Masters students conduct fieldwork in South Africa and Chile

Three Masters students who are part of the INNOVCITIES team recently returned from fieldwork abroad in South Africa and Chile, where they were conducting interviews for their Masters thesis research. The students are investigating a diversity of key challenges involved in climate change adaptation in urban water governance.

Cape Town:

Annie Colarusso and Hila Rotbart spent 3 weeks in Cape Town, South Africa, kindly hosted by the African Centre for Cities at the University of Cape Town.

Landscape of Cape Town
The stunning landscape of Cape Town
Annie and Hila arriving to the University of Cape Town who very kindly hosted their stay
Annie and Hila arriving to the University of Cape Town who very kindly hosted them during their stay

 

 

 

 

 

 

 

 

 

Annie’s research is exploring equity and justice implications of climate change adaptation in urban water governance. This work is motivated by the need to understand how climate change adaptation can be conducted in ways that avoid reinforcing existing inequities, and enhance equity and justice outcomes in cities. Her thesis is titled: “A Framework for Understanding and Assessing the Justice Implications of Climate Change Adaptation in Developing Cities: The Case of Water Supply in Cape Town, South Africa”.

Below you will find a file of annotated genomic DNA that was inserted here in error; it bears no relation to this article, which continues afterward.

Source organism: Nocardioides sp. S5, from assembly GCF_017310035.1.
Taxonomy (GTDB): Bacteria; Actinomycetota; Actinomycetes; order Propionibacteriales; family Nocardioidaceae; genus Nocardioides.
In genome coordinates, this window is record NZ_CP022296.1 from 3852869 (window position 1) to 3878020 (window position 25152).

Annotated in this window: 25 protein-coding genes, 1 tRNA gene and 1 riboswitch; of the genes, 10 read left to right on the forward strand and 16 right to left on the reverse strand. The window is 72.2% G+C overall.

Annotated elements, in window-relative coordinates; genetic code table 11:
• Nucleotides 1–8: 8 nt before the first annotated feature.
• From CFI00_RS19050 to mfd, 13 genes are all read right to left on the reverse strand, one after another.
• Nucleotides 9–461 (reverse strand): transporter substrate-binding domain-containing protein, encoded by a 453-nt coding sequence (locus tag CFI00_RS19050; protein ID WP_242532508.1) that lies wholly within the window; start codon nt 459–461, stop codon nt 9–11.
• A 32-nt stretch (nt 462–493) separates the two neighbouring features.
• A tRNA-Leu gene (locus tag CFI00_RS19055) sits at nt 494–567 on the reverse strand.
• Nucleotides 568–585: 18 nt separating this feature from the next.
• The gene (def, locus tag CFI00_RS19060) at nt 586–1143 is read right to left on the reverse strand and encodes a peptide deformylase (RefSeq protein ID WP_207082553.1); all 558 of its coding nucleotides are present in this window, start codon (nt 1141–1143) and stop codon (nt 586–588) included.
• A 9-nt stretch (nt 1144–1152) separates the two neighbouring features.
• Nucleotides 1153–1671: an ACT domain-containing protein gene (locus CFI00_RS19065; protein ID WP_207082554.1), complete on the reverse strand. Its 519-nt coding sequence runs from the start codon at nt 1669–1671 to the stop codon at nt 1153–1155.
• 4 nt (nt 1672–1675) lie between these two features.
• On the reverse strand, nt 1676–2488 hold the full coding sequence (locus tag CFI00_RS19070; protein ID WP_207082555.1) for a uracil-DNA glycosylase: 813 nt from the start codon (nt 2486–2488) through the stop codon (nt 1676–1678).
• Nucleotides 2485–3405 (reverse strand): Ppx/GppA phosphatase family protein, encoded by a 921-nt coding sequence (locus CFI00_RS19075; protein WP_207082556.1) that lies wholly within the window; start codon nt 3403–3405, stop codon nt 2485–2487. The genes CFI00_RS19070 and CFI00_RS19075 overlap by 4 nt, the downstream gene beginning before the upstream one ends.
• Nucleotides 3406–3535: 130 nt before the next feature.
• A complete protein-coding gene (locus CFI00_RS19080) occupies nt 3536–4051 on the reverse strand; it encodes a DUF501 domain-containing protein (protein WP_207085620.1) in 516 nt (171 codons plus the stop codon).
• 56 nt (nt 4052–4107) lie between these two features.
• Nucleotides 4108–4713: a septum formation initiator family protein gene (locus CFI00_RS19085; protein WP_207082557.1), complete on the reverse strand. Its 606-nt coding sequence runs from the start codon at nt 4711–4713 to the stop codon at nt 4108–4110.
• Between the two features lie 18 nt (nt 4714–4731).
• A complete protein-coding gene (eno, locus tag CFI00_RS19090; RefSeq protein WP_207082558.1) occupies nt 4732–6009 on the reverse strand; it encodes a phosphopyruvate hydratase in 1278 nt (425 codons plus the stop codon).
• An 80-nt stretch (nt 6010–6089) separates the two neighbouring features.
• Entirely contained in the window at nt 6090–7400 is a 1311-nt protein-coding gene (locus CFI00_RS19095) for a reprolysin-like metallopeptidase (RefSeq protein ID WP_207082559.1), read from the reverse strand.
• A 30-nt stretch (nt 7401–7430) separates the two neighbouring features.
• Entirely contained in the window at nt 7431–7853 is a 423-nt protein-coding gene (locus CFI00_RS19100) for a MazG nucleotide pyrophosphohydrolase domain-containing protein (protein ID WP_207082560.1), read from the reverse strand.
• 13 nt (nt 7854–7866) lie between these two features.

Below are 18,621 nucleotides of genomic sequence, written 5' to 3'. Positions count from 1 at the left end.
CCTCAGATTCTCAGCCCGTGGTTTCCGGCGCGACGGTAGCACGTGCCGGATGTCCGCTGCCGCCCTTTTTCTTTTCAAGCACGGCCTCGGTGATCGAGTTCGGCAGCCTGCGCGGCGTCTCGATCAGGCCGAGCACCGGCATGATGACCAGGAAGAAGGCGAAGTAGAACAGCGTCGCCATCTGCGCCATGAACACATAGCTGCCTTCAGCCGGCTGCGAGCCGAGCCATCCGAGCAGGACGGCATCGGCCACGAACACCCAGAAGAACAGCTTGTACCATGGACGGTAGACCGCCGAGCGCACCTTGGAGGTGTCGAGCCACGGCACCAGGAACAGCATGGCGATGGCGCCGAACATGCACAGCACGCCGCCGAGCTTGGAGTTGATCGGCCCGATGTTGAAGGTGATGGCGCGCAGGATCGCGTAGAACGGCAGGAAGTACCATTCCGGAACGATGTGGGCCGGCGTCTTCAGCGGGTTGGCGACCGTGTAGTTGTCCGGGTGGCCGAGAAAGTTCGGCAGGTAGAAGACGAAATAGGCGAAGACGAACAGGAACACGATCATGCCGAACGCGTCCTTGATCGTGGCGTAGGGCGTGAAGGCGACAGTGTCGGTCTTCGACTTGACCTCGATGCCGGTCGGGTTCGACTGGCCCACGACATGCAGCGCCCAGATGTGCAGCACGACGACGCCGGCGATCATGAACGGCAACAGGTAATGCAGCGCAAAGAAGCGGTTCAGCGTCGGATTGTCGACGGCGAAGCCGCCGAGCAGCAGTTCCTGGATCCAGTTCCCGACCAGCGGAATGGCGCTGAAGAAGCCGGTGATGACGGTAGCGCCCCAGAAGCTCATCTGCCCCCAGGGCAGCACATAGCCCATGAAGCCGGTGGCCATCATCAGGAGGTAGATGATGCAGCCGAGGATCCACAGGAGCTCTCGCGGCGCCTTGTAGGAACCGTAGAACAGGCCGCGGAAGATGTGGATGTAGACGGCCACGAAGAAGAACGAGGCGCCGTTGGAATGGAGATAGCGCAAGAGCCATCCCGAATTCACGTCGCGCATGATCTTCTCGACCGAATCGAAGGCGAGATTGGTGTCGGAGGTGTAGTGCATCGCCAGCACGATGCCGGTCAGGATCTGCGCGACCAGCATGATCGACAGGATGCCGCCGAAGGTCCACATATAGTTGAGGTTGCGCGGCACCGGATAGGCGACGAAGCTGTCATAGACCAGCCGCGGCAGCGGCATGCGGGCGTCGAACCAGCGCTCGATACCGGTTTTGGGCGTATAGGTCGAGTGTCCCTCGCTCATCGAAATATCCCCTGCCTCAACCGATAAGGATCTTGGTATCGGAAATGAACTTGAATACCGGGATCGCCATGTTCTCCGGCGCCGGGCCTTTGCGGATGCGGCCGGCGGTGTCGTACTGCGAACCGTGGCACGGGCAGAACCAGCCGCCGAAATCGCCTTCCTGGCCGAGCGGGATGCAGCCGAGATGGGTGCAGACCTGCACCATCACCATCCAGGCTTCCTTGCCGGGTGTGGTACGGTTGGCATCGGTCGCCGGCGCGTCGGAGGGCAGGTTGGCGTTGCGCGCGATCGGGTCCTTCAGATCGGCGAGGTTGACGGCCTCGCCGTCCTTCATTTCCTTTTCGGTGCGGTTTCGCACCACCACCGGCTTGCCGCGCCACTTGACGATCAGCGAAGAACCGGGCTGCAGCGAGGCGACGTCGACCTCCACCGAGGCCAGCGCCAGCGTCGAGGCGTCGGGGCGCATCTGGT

Hila’s research is exploring the effects of adaptation planning in cities, specifically focusing on policy learning effects catalyzed by adaptation planning. This work is motivated by the need to better understand how adaptation planning is contributing to enhancing the adaptability of water governance systems in cities. Her thesis is titled: “Urban Water Supply under Climate Change: Assessing the Learning Effects of the Cape Town Adaptation Plan”.

Santiago:

Douwe de Voogt spent 3 weeks in Santiago, Chile, in cooperation with the Universidad de Chile.

Looking over the Santiago skyline
Looking out over Santiago
Douwe on his way to conduct an interview
Douwe on his way to conduct an interview

 

 

 

 

 

 

 

 

 

Douwe’s research is exploring how the adaptation planning process in Santiago has unfolded, and how innovations in policy and governance arrangements have emerged within the broader urban water governance context of the city. This work is motivated by the need to better understand how innovative policy and governance arrangements for climate change adaptation are enacted. His thesis is titled: “Adaptation planning in the urban water governance of in Santiago de Chile”.

 

Annie, Hila, and Douwe are M.Sc students in the Masters program in Environment and Resource Management hosted by the Institute for Environmental Studies (IVM) at Vrije Universiteit Amsterdam. They complete their research projects at the end of June 2016.

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